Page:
As I have mentioned in previous jots, I am a big fan of scholarship that focuses on “on-the-ground-practice with a sensitivity to finding solutions.” Christine Bartholomew’s E-Notice fits that mold. Bartholomew reviews more than 2,700 federal district court decisions on notice in class actions to examine the openness of these courts to electronic methods of notice that take advantage of newer technologies, big data, and social media.
But the article is much more than that. It is one of those rare articles that uses on-the-ground practice to provide insights into one of the thorniest areas of the law—the law of due process.
The empirical project is impressive. Bartholomew searched legal databases to find every decision from 2005 (the year that the Class Action Fairness Act was enacted) to 2017 concerning notice in class actions, focusing on the notice provided to class members of pending class actions and class-action settlements pursuant to Rules 23(c)(2), Rule 23(d), and 23(e). She read each decision to determine whether the court addressed the use of what she calls “e-notice,” which she defines as “emails, text messages, website advertisements, banner ads, keyword ad campaigns, social media posts, and other digital-electronic communication.” Bartholomew analyzes the data to show a general reluctance by district courts to use such methods of notice, categorizing their concerns under three categories—fear of changing traditional notice, fear of new technologies, and fear of imprecision.
Bartholomew does a great job of toggling between the forest and the trees. She presents data and charts to support her claims, but always illustrates her claims with carefully selected examples. For example, she shows “the fear of imprecision” by singling out the Third Circuit’s use of e-notice for antitrust and consumer cases. The choice is apt—the Third Circuit has been one of the leading circuits in adopting an “ascertainability” requirement for class certification, requiring proof that the class members can be specifically ascertained or identified. It stands to reason that a preference for ascertainability goes hand in hand with an aversion to “constructive” methods of notice such as e-notice, which tends to not target specific class members but to use more indirect methods.
The data bears this out. Bartholomew focuses on antitrust and consumer cases because proof of ascertainability tends to be difficult given the lack of records of specific purchases, making e-notice a valuable means of “constructively” informing class members. Use of e-notice declines for antitrust and consumer cases in the Third Circuit after 2013 and 2014, when the court issued important opinions “doubling down” on the ascertainability requirement. There is even a bump up in 2015 when a new decision eased up a bit on that requirement.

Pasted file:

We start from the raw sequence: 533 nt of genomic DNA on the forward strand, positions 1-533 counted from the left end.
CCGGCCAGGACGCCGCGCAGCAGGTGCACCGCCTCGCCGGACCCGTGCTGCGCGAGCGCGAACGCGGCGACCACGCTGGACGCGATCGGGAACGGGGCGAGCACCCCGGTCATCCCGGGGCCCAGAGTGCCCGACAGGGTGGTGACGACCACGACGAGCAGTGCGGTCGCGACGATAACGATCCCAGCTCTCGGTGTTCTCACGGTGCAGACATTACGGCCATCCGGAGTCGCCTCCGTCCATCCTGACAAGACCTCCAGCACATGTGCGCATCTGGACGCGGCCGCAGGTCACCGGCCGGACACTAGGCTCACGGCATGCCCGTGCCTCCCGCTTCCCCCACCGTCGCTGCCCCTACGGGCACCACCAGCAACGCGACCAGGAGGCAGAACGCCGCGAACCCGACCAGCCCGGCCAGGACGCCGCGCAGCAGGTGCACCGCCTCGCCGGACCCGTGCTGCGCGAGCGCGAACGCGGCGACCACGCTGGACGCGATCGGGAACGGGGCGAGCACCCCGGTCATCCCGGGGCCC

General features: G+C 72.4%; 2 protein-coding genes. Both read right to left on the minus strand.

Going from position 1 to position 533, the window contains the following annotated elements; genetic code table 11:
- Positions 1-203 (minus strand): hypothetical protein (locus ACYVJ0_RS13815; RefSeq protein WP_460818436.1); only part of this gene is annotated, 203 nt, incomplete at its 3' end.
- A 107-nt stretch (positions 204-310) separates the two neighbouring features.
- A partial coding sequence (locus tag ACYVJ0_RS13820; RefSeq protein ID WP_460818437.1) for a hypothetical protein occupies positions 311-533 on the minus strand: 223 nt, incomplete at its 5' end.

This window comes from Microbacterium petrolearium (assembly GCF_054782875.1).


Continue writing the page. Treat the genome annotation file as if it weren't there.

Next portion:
Bartholomew brings life to this data by quoting specific cases—for example, where a court was troubled with constructive notice being both “overinclusive and underinclusive,” one of the concerns that undergirds the ascertainability requirement.
But what I really like “lots” about the article is the subtle but persuasive argument it makes about due process. Rather modestly, Bartholomew includes an “intentionally abbreviated” discussion of the statutory and constitutional requirements surrounding class-action notice. The centerpiece of her discussion is Mullane v. Central Hanover Bank and Trust Co., a case I have analyzed in my own writings. Mullane is a masterpiece, containing a coherent theory of due process that focuses less on fixed procedural rights and more on using procedure functionally and flexibly to achieve important social objectives. Bartholomew does not discuss the implications of Mullane to the law of due process writ large, but observes, correctly, that Mullane is the law on the due process of class-action notice. Therefore, Rule 23 and cases interpreting it (particularly Eisen v. Carlisle & Jacqueline) must embody Mullane’s flexible approach. I found this very persuasive, particularly her focus on the terms of Rule 23(c)(2)(B), which expresses a preference for “individual notice” when possible, but only requires the “best notice that is practicable under the circumstances.”
Bartholomew’s main argument for a flexible, Mullane conception of due process arises from the courts’ misgivings about e-notice. The arguments against e-notice given by courts are especially unpersuasive, such as courts’ concerns that too much notice may (supposedly) harm defendants’ reputations. This is due, in part, to the reality that many district court judges do not spend much time critically examining notice plans, understandably so. There is so much to do, and sometimes it is easier to do what is tried and true than to venture into new territory. But the reader is left with a picture of due process as a cage, forever enshrining a preference for mailed notice, which was state-of-the-art when Mullane was decided in 1950. Courts repeat that “[t]he Supreme Court has consistently endorsed notice by first-class mail.” But the “spirit of Mullane” and significant due process precedent contemplate “changing modes of notice over time.” The contrast between what Mullane and e-notice can offer and what we actually have provides a powerful argument that we should rethink how we achieve due process.
It is a small and impressive miracle that Bartholomew achieves such great heights from digging into the earthy practice of class-action notice plans. And it is done with crisp, sparkling writing. Needless to say, I really like this article lots and I highly recommend it!